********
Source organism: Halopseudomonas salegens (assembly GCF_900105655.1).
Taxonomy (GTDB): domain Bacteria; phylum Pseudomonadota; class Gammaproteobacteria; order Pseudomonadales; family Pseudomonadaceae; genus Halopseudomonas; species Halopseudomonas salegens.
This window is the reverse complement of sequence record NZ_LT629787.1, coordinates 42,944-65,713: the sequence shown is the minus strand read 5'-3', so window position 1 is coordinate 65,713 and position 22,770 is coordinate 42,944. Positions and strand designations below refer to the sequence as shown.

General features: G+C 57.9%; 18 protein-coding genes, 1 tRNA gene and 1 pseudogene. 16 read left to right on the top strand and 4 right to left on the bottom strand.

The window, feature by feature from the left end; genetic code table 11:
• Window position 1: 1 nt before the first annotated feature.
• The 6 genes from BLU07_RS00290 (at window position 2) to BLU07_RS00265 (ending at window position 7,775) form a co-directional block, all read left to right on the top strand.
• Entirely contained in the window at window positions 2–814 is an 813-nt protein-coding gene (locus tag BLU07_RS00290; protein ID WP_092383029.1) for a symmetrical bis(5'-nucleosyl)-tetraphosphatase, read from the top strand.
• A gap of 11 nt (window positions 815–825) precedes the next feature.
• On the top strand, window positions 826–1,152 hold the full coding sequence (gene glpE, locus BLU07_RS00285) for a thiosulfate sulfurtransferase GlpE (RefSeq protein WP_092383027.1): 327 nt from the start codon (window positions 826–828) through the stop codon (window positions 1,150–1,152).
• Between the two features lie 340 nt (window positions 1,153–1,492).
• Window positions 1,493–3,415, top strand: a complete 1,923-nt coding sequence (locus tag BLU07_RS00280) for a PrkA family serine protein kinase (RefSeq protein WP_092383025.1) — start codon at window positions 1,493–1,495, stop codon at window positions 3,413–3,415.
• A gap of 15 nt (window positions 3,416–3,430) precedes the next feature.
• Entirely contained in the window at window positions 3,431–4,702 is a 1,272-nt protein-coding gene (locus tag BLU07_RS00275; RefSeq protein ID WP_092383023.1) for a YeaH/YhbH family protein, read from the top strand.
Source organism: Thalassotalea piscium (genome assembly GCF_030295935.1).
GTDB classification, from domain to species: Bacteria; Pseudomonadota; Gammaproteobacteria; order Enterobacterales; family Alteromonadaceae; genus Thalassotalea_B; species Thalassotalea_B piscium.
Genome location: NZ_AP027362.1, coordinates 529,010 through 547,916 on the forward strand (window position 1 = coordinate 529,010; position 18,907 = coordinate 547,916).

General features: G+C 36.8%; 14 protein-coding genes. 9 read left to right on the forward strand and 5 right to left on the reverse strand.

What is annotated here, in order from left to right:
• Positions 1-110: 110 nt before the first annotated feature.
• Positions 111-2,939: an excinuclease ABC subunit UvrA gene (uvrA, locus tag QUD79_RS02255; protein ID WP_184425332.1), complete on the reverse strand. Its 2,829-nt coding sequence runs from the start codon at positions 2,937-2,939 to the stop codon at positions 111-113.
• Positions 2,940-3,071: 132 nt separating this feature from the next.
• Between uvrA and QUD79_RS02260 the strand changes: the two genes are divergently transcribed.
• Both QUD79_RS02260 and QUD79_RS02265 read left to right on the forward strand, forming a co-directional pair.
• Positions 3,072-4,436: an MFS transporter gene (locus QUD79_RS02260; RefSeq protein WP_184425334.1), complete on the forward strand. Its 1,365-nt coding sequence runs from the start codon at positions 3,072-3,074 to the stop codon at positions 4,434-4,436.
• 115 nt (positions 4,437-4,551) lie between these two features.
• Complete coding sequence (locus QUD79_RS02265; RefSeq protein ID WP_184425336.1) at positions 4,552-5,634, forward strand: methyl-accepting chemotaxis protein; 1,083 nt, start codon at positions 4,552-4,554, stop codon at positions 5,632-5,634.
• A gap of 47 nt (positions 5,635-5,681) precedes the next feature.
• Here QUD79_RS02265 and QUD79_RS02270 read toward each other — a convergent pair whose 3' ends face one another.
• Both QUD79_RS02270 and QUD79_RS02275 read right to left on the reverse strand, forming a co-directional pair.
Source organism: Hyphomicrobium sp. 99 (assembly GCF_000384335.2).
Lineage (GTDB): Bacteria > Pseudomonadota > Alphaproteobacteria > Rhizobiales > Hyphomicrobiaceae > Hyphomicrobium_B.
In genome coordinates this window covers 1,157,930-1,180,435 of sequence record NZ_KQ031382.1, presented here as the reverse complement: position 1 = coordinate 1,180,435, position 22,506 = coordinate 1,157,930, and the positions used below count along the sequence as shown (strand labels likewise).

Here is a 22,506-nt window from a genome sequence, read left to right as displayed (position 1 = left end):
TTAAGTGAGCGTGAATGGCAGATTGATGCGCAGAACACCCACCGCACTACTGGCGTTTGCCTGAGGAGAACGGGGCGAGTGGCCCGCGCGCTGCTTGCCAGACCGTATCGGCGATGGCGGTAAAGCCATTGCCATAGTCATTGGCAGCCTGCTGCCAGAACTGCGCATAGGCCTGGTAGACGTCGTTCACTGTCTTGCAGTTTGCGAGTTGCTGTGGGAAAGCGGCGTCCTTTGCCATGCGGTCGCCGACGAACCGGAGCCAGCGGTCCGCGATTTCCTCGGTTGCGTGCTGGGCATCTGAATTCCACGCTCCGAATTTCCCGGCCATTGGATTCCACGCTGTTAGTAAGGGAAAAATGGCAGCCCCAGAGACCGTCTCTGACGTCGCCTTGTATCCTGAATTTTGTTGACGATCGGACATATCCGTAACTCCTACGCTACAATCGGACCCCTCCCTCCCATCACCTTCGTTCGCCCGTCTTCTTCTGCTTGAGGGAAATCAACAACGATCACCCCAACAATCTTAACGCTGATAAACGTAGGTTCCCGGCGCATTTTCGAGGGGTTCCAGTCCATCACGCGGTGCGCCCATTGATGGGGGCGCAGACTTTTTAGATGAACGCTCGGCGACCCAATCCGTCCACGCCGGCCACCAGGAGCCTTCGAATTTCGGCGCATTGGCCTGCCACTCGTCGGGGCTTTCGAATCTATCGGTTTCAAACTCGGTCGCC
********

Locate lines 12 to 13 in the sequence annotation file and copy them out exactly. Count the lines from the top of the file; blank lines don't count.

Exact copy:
• Window positions 1,493–3,415, top strand: a complete 1,923-nt coding sequence (locus tag BLU07_RS00280) for a PrkA family serine protein kinase (RefSeq protein WP_092383025.1) — start codon at window positions 1,493–1,495, stop codon at window positions 3,413–3,415.
• A gap of 15 nt (window positions 3,416–3,430) precedes the next feature.